To The Daily Sun,
Coercion is more often than not counter productive in interpersonal relationships. The executive branch of Belknap County government has not used an open approach to planning for a new or improved county jail, but rather has tried to coerce the county delegation into being a rubber stamp for their pet project which is familiarly known as the Ricci Greene proposal. The project was tagged by its creators with a price tag of $42.6 million. When that figure was met with an icy response, the chair of the jail planning committee was then quoted as saying that he did not know the origin of that figure.
On May 1, this same head of the jail planning committee, Commissioner Philpot, stated that the delegation was not prepared to have a rational discussion of the issue. The New Hampshire architect, who previously had been unwilling to contemplate a reduction in size of the colossus which was Ricci Greene, then found it expedient to reduce the size about 11 percent. For reasons unknown, this individual then speculated that the cost of the new jail could be reduced by almost three times what a strict arithmetic extension would indicate. One is met with such dissemblance at every turn, whether it be the county sheriff positing that the disproportionate jail sentences we experience are due to judges being familiar with the inadequacies of our jail or the jail superintendent falsely claiming that the comprehensive assessment of the county criminal justice which was called for in the Bennett report has been done when, in fact, it has not been done.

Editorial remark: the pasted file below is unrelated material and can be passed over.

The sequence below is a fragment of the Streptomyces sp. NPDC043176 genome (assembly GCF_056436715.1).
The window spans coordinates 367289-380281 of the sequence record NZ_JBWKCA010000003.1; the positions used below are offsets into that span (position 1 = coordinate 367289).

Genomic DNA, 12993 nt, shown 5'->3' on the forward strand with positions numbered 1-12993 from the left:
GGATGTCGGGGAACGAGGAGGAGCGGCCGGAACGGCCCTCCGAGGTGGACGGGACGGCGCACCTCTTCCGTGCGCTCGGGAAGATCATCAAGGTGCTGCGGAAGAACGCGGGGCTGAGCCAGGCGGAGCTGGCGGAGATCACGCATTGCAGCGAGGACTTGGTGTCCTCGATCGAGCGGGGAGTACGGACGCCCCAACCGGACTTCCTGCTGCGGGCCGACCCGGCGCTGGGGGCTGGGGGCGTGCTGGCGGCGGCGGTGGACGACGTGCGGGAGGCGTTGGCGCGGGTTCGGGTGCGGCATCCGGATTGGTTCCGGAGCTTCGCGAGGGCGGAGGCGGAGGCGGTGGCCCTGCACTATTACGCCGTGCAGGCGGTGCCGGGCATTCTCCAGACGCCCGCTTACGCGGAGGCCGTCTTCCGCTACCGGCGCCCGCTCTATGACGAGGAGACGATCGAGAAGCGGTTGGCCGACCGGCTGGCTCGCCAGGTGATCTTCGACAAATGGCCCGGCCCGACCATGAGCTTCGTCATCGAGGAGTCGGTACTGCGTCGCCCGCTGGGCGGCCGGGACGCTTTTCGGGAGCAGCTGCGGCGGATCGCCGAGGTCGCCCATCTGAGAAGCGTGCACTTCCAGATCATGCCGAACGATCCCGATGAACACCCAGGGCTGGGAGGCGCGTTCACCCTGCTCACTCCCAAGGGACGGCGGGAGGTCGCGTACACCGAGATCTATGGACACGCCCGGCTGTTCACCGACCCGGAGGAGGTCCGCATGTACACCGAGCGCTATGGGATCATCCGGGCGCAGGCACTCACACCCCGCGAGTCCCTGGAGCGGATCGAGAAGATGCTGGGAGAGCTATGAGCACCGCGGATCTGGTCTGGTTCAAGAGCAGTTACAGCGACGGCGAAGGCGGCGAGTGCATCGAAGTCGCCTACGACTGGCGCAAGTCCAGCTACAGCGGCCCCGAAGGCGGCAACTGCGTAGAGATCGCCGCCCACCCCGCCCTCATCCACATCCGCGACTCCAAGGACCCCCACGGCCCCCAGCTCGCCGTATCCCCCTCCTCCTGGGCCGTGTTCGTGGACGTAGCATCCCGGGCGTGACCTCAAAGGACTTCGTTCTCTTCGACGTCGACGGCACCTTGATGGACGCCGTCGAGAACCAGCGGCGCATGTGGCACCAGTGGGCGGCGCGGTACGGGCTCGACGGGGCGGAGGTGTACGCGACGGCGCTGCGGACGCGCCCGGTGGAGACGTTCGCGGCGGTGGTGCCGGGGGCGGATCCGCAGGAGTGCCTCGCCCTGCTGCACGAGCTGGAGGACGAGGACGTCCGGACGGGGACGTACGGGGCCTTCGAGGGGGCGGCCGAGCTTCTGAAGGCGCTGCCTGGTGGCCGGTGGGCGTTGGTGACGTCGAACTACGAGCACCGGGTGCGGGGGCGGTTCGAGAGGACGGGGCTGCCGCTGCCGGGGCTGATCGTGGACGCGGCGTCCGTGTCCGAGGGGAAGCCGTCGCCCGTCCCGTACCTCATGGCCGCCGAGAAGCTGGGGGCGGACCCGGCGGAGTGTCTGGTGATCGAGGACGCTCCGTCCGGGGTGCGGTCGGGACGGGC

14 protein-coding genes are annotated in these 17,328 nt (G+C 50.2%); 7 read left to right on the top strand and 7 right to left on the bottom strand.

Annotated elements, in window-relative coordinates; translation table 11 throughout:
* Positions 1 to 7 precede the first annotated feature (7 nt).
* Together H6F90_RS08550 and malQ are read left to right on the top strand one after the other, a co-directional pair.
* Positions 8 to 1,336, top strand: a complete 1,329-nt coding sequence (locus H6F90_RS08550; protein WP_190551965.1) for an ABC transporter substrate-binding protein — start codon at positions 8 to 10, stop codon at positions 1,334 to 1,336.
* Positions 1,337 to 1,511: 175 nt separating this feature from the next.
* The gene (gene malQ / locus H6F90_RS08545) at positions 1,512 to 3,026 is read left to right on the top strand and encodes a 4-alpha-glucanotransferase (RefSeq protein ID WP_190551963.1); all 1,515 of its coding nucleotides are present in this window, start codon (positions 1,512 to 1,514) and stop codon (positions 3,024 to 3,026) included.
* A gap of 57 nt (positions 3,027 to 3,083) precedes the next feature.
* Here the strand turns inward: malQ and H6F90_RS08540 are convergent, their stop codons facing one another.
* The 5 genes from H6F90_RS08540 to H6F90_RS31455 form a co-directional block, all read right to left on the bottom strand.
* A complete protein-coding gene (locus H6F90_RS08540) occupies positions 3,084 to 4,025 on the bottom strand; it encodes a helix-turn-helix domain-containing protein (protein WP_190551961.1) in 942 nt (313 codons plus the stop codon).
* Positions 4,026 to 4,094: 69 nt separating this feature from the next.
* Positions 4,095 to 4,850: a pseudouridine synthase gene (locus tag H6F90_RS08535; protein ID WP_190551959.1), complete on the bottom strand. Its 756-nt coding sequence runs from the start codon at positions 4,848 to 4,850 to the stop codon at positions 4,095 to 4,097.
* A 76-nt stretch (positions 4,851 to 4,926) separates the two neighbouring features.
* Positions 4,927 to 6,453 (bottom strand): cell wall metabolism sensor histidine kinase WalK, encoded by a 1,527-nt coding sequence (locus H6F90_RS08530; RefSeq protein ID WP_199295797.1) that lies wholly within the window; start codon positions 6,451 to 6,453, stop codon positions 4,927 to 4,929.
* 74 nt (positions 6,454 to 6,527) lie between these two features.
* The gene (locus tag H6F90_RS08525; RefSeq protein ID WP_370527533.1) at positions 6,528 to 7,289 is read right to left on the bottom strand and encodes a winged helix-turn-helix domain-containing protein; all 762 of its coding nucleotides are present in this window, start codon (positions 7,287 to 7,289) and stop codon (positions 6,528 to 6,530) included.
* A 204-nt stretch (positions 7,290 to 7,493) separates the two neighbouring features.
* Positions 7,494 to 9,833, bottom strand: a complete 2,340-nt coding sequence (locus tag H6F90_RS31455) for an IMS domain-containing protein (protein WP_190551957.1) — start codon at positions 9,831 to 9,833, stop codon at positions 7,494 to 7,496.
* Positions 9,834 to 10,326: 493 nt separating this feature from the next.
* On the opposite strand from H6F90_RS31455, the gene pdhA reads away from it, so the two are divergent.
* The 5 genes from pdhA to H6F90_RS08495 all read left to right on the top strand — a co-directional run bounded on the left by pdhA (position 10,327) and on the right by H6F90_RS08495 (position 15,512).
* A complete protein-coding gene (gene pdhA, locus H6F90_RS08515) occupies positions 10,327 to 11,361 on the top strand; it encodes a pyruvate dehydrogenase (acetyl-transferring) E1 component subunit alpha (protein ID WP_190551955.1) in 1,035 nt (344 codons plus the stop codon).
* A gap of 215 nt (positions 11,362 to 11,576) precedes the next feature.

For those unfamiliar with Bennett, his first comment on the path forward was that a study of county resources be done and his second, whose importance was underscored, was that the justice system be studied in its entirety. Of course, Mr. Bennett may have been wrong about the growth path of Belknap County's population but nowhere is there an acknowledgement of that.
The next ploy was for the county delegation to be presented with an all-or-nothing approach to appropriating funds for a temporary building which the county would not own, a new HVAC system which was described as reusable in some undetermined measure, and a schematic design for the Ricci Greene proposal. Rep. Frank Tilton pointed out that state law forbids the use of bonding for temporary improvements, which comment was not answered with specificity. It was further pointed out that the county would be bonding for 10 years a rental property which would be vacated in three years.
The Laconia City Council has stated that this project should not be built and The Laconia Daily Sun has printed a masterful article suggesting that Belknap County does not have an assessment base which could accommodate such a large project.
Nothing deters the commissioners, their executive branch and the planning committee from their intent to saddle the county with this project. Subsequent to the June 16 meeting, the planning committee has met and stated that they will stay "loyal" to Ricci Greene.
Does this defiance of community opinion and the votes of the towns' elected representatives make sense if the commissioners do not feel that they have a hole card? A rather well known Belknap defense attorney made his way to the June 16 meeting and suggested that if the delegation did not vote favorably on the bond request then the county should be sued. Never mind that the delegation is prepared to act on a more reasonable proposal, the message delivered was easy to understand: Give us what we want or suffer the consequences when a suit is filed on behalf of our jail population.
Of course, bullies are craven when confronted with resolve and I would suggest that such a suit will be adjudicated over a prolonged period of time, a period of time in which more reasonable people will be given the opportunity to address all of the county's problems including the travesty which is the county jail.
Rep. Richard B. Burchell
Belknap County, District 5